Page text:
Reckless Kelly and Wings win Grammy packaging awards

A lunar-themed design for Texas band Reckless Kelly’s album Long Night Moon was named Best Record Package at the 56th Grammy Awards last night, beating sleeve designs for David Bowie, Jay-Z and Metallica.

A lunar-themed design for Texas band Reckless Kelly’s album Long Night Moon was named Best Record Package at the 56th Grammy Awards last night, beating sleeve designs for David Bowie, Jay-Z and Metallica.

The packaging for Long Night Moon was designed by sisters Sarah and Shauna Dodds, founders of Austin-based Backstage Design Studios. It comes with a UV light which can be used to reveal hidden codes printed in glow-in-the-dark invisible ink, and a 12-panel poster insert featuring a lunar map surrounded by moons, each representing the moon phase on the night of a significant date in the making of the album or the band’s history.

Stars dotted around the artwork represent various constellations, while moons on the back cover depict lunar phases on the date each track was written. Hidden codes include the chords used in each track and a story made up of selected lyrics from each song. Backstage Design Studios also received a Grammy nomination for their circus-themed packaging for Reckless Kelly’s previous album, Good Luck & True Love – you can see images and read more about the making of Long Night Moon on the studio’s website.

Also nominated was Brian Grunert and Annie Stoll‘s design for New York band Geneseo’s album, Automatic Music Can be Fun, created with band members Zac Decamp and Mike Browne. As well as some striking black and white imagery, the fold-out packaging features lyrics printed underneath scratch-off material. Certain words from each track were left uncovered, making a poem, and Decamp and Browne created a bonus track out of the uncovered words. To download the track, users had to scratch to reveal clues hidden in the packaging:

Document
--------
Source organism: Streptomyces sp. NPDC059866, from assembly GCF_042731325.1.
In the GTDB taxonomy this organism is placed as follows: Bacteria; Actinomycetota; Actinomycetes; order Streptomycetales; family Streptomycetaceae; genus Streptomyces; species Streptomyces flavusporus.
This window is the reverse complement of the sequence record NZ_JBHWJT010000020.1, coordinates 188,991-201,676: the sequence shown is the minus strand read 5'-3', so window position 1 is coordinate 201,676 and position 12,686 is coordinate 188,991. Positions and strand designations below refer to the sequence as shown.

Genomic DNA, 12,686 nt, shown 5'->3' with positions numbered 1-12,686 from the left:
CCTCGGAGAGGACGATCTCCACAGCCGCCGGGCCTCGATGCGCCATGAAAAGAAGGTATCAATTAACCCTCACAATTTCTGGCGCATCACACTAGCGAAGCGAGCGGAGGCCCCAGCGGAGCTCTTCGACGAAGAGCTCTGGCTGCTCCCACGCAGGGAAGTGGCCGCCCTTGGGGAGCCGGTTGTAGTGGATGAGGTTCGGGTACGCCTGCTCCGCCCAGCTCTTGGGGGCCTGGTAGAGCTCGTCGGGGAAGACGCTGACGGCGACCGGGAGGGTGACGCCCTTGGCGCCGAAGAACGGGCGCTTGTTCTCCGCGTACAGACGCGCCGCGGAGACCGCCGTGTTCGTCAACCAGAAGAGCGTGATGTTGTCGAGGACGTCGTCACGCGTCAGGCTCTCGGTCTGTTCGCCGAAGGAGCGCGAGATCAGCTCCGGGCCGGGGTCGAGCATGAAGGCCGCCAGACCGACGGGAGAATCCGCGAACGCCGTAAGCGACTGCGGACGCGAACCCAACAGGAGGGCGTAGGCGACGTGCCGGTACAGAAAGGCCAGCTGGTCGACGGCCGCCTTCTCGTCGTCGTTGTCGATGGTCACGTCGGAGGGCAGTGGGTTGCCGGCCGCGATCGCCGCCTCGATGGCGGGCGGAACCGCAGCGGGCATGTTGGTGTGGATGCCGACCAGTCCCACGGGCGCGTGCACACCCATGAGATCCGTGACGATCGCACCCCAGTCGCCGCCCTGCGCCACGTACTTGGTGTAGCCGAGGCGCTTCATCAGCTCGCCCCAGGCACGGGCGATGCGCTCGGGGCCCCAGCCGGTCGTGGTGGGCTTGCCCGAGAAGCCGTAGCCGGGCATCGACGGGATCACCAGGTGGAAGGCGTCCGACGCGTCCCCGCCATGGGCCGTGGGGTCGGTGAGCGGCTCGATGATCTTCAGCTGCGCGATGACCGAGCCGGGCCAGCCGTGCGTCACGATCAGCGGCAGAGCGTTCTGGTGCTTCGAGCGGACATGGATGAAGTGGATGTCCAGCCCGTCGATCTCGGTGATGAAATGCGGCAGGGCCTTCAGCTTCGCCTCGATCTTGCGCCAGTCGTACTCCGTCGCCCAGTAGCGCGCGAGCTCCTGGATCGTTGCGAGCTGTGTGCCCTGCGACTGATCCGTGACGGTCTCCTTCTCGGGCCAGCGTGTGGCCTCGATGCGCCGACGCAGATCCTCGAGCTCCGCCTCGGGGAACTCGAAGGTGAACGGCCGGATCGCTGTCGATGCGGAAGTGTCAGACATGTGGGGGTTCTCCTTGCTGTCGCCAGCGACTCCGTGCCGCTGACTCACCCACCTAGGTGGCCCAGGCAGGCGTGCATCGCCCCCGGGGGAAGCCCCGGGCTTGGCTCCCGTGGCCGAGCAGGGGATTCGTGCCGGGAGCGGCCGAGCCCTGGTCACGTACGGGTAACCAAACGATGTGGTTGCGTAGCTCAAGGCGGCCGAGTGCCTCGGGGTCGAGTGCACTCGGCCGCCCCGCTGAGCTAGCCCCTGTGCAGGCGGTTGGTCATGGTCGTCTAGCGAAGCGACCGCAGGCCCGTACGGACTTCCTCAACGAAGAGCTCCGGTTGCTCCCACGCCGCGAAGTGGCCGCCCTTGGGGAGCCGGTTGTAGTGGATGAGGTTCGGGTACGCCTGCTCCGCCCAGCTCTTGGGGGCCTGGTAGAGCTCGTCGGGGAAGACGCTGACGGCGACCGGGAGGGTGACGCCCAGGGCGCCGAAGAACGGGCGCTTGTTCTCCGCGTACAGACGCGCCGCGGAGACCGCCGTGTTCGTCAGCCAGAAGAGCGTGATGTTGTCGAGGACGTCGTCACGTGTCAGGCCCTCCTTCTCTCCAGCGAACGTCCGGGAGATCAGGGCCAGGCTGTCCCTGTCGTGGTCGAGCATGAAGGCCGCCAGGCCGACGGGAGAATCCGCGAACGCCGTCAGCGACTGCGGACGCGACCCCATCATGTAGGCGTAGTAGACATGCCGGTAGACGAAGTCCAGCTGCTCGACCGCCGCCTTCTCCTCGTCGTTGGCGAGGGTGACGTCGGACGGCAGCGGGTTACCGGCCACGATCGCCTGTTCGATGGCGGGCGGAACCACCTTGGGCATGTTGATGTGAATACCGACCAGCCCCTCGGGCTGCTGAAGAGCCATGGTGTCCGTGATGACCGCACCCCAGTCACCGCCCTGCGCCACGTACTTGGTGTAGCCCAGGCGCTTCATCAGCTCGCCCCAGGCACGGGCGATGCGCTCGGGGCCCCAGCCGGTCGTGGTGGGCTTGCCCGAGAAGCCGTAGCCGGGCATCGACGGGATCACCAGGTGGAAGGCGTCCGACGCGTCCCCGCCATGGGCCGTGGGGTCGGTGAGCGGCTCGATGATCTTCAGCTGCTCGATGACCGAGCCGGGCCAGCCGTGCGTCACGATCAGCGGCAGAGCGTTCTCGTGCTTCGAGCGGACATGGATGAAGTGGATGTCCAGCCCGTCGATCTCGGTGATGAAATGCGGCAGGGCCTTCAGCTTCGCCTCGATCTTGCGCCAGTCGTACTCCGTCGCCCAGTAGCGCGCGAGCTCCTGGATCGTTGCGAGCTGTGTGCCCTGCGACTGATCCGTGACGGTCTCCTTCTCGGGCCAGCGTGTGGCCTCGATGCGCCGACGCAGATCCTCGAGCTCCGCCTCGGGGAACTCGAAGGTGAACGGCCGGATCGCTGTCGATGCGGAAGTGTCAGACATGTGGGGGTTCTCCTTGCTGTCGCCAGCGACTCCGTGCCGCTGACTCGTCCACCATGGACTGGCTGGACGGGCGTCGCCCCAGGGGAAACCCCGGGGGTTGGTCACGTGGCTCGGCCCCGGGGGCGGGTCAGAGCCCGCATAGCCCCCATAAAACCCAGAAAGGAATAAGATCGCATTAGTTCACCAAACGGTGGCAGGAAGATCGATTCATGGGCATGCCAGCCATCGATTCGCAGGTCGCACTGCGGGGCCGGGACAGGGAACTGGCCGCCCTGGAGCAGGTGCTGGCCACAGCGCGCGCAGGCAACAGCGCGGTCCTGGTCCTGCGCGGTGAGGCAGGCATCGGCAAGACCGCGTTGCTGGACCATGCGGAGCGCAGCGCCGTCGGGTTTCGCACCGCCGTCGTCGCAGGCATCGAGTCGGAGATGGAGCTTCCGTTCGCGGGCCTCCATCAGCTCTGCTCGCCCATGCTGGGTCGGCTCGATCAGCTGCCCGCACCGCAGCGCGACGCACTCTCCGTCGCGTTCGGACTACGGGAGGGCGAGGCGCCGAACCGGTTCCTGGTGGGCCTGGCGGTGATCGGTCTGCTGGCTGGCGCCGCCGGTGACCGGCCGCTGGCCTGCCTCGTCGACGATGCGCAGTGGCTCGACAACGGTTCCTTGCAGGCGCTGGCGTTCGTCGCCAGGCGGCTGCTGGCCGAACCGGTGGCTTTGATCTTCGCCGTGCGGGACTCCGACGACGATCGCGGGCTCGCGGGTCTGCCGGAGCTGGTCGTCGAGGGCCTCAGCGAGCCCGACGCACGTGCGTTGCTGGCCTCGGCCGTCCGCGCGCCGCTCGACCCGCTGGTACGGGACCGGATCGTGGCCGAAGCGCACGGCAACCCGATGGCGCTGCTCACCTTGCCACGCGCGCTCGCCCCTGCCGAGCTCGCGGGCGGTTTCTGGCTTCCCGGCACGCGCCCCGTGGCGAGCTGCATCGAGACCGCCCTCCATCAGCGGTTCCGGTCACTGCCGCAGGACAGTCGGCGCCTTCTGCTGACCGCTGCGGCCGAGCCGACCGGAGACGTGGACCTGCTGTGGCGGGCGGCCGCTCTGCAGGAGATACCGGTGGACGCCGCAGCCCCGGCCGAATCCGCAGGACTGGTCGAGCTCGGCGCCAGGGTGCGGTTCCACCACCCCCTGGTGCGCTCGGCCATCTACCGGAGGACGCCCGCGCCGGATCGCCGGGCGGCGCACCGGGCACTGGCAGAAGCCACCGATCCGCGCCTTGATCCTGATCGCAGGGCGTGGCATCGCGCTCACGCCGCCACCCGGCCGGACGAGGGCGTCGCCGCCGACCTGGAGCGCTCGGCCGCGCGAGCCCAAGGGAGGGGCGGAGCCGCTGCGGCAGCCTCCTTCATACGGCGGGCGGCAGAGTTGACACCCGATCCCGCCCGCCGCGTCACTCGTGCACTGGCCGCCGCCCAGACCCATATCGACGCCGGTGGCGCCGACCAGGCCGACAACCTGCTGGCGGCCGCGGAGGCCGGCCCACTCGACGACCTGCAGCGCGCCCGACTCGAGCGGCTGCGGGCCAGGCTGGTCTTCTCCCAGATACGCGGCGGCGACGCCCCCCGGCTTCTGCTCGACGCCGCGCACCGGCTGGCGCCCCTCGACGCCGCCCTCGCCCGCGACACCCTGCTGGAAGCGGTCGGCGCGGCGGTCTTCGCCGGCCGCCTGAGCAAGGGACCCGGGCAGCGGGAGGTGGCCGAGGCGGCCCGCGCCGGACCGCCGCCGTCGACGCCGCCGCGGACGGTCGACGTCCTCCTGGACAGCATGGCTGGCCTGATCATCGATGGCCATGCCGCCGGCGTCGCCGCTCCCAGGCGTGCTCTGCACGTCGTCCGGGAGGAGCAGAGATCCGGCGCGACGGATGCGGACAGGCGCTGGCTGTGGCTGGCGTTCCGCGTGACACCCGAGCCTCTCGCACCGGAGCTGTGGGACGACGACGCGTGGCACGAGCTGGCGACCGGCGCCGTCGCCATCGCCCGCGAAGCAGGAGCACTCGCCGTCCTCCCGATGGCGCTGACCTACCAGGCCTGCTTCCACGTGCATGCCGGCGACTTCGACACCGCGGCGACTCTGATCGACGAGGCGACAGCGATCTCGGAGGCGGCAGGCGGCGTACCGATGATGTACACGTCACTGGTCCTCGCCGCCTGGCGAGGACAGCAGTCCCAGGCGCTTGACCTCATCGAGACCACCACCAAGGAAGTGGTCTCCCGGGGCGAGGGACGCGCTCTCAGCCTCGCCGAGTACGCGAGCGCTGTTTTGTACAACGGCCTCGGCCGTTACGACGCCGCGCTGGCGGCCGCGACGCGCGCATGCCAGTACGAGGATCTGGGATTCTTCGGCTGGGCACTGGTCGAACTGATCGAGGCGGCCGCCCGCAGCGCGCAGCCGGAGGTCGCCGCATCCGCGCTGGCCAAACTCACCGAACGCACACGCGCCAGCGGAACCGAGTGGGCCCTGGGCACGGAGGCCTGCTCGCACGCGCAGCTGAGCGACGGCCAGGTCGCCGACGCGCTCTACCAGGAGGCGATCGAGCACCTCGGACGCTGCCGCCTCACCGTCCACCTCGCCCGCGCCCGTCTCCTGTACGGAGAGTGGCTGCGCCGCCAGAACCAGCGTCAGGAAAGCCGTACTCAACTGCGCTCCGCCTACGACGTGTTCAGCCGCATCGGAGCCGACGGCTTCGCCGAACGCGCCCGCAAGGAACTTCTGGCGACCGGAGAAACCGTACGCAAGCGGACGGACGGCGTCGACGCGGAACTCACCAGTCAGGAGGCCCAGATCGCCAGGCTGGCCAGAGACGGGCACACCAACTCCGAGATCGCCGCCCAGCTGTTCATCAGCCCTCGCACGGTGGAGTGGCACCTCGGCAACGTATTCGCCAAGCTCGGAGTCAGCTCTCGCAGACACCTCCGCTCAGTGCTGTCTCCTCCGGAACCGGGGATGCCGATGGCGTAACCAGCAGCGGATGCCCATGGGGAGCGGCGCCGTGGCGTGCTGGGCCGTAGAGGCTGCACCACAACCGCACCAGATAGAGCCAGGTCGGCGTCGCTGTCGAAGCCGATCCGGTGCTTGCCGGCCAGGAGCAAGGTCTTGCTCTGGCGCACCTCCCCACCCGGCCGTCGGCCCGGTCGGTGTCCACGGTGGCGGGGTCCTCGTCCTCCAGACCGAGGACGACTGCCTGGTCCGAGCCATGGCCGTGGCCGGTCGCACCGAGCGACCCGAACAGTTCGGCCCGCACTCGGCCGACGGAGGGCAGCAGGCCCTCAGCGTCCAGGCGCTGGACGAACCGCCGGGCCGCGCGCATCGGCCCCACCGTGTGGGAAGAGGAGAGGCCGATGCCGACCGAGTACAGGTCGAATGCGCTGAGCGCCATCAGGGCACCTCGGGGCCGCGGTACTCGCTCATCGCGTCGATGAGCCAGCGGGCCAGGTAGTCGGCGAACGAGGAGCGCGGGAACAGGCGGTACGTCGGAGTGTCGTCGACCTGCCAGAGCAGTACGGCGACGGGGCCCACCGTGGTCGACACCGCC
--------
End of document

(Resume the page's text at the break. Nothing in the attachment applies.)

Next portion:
Fellow nominee Brian Roettinger also concealed lyrics under scratch-off material in packaging for Jay-Z’s album, Magna Carta…Holy Grail. The album is housed in a transparent slip case which contains three four page spreads and a 28-page photo booklet featuring images of the artist. The artwork was unveiled at Salisbury Cathedral in July last year, where the album was placed in a glass case alongside the real Magna Carta. A bold marketing move from Jay-Z – and a puzzling one from the Cathedral.

Jonathan Barnbrook’s artwork for Bowie album The Next Day received a nomination, too – you can read about the concept for the album’s design here and view more images of the packaging on Virus Fonts’ website (packaging uses Virus’ Doctrine typeface).

The final nomination was Bruce Duckworth, Sarah Moffat, Brian Steele & David Turner’s black, white and red design for the sound track to Metallica’s Through the Never tour film. The cover symbol uses the lightning bolt ‘M’ from the band’s original logo, drawn by lead singer James Hetfield:

TurnerDuckworth also designed the identity for Metallica’s previous album, Death Magnetic, and the promotional material for the Through the Never Tour.

Best Boxed/Special Limited Edition Package

Two out of the Grammy’s 78 awards categories celebrate music packaging – the second, for the best boxed or special limited edition package, was awarded to Simon Earith and James Musgrave for their deluxe edition of Wings’ 1976 album Wings Over America.

It’s certainly packed full of content, with an 80-page book of drawings by artist Humphrey Ocean, a 60-page photographic journal documenting the ’76 tour, a 136-page replica tour book and a 112-page book featuring editorial by David Fricke. See each item in detail in an unboxing video here:

Also nominated was Ross Stirling’s deluxe edition of Mumford & Sons album, The Road to Red Rocks, which comes in a gold foil-embossed case housing a 96-page book with interviews and footage from the show:

Charles Dooher and Scott Sandler’s artwork for the deluxe box set of Rolling Stones album, The Brussels Affair, which includes a watch, a lithograph signed by Mr Jagger and a book containing rare and unseen images from the 1973 tour:

A box set for Mayer Hawthorne album How Do You Do, featuring 12 7″ vinyls in individual photographic sleeves and accompanying plastic display sheet:

And my favourite, art director Masaki Koike’s design for The Smith Tapes – a limited edition collection unheard interviews with musicians, artists and cultural figures from the 1970s which was funded through a Kickstarter campaign. Each disc is housed in an individual case with a retro graphic cover and the box set comes with a cassette-shaped USB stick and exclusive print:

You can see more images on Koike‘s website or read more about the project at thesmithtapes.com

While each of the winning designs are very different, there are some similarities: winners and nominees in the Best Record Package category all feature either an interactive element or monochrome cover design. Koike’s work for the Smith Tapes is the most visually striking in the deluxe and limited edition category, but the Wings box set isn’t a particularly surprising winner given the wealth of content and behind the scenes footage included in the sold out package.

To see last year’s winning designs or the full list of Grammy categories, click here.

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